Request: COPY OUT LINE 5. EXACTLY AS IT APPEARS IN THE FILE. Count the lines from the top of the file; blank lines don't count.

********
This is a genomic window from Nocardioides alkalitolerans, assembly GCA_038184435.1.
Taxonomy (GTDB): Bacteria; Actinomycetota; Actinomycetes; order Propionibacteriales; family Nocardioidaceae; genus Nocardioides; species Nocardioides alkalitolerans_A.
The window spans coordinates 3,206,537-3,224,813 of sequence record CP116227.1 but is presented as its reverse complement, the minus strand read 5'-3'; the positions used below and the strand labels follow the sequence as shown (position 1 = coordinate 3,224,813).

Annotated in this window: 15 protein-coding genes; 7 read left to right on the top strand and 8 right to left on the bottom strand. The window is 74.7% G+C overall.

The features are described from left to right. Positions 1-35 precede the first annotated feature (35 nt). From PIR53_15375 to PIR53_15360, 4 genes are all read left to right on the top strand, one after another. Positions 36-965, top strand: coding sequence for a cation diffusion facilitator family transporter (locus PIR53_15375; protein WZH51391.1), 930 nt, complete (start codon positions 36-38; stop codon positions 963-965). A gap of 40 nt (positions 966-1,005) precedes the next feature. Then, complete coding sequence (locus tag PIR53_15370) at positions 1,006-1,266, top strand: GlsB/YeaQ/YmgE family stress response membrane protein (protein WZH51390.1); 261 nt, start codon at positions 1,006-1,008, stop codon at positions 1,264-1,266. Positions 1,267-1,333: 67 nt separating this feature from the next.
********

The features are described from left to right. Positions 1-35 precede the first annotated feature (35 nt). From PIR53_15375 to PIR53_15360, 4 genes are all read left to right on the top strand, one after another. Positions 36-965, top strand: coding sequence for a cation diffusion facilitator family transporter (locus PIR53_15375; protein WZH51391.1), 930 nt, complete (start codon positions 36-38; stop codon positions 963-965). A gap of 40 nt (positions 966-1,005) precedes the next feature. Then, complete coding sequence (locus tag PIR53_15370) at positions 1,006-1,266, top strand: GlsB/YeaQ/YmgE family stress response membrane protein (protein WZH51390.1); 261 nt, start codon at positions 1,006-1,008, stop codon at positions 1,264-1,266. Positions 1,267-1,333: 67 nt separating this feature from the next.